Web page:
According to a UNICE survey, the EU’s economic recovery is far too slow, and Member States are urged to renew their commitment to the Lisbon agenda.
UNICE on 13 October released its half-yearly Economic Outlook report, based on a survey carried out by its member federations in the 15 Member States.
The survey shows some encouraging signs of recovery in the second half of 2003 but goes on to say that the rebound is far too slow, due to the EU's failure to tackle underlying problems: unemployment, slow implementation of reforms and fiscal uncertainties. As a result, growth rates in Europe are still 2 per cent lower than in the US.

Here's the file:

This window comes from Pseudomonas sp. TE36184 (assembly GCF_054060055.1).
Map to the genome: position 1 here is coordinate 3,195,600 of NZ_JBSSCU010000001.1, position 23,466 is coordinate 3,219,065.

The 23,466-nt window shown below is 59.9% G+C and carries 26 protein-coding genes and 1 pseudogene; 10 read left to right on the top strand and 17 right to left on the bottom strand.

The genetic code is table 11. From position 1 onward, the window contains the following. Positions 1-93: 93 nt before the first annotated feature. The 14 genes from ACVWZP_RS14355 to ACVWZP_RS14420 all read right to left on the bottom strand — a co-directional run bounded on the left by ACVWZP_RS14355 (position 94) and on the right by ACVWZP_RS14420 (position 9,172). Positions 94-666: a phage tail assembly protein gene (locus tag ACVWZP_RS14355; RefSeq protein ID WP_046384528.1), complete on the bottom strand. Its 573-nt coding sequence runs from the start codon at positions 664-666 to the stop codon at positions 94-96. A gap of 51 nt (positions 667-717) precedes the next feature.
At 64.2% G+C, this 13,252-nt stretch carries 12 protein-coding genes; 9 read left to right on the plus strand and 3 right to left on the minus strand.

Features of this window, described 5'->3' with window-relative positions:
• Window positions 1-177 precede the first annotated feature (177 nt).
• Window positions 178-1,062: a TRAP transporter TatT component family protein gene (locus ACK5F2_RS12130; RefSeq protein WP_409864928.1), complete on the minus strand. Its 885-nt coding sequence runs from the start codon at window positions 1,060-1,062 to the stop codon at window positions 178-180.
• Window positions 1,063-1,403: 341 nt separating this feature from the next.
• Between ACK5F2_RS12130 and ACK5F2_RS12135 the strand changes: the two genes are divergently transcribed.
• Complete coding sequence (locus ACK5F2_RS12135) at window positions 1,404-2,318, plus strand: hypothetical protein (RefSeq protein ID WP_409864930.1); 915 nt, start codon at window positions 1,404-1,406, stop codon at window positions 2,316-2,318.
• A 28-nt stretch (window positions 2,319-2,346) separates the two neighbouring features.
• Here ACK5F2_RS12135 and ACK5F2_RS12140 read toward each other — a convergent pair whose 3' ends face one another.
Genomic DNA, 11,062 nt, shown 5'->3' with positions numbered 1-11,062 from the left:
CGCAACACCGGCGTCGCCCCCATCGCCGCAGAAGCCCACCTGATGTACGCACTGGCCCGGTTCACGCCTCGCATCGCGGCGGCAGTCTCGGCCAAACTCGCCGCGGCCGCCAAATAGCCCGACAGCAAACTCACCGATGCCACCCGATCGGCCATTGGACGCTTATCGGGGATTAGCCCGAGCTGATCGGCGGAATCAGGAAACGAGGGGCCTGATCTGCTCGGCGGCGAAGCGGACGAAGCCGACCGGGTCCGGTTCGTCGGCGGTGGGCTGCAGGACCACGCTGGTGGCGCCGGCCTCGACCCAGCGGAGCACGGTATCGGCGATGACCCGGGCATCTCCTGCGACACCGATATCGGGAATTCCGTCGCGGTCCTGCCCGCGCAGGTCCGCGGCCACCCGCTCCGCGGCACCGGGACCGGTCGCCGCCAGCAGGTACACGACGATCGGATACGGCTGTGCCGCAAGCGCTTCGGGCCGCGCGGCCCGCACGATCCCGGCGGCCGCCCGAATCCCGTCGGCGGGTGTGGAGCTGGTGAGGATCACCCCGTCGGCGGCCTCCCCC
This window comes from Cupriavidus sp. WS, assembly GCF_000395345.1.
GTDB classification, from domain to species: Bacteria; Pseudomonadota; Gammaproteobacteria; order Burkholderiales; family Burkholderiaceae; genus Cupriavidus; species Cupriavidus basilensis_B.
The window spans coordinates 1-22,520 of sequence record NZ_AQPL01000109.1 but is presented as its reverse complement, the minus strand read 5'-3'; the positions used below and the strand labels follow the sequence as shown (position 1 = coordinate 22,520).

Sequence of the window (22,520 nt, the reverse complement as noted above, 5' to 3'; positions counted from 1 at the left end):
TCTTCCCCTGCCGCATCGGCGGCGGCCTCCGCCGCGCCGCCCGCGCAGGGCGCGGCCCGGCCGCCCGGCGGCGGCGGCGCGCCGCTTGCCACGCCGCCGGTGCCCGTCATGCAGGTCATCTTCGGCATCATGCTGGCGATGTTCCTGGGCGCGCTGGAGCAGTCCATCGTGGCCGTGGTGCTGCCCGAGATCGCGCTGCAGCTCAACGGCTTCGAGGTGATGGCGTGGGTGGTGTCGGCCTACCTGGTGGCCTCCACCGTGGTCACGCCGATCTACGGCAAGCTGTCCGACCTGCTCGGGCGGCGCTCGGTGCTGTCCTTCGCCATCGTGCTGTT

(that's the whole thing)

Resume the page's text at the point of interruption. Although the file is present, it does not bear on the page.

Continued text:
Member States are urged to implement the necessary reforms more quickly and to renew their commitment to the
Lisbon strategy. Competitiveness is seen as the key to unlock the EU's enormous potential.
The survey shows wide support of the ECB's policies, which have cut inflation and inflation expectations, so that companies and consumers can both have confidence in there being a stable environment and benefit from low interest rates. Moreover, a relatively strong euro will help keep inflation down.
Finally, an erosion of the Stability and Growth Pact could undermine confidence and be detrimental to growth. Member States are therefore called upon to adhere to its rules by showing more fiscal discipline.
The EU's heads of state and government will discuss proposals for a European growth initiative at the European Council on 16-17 October.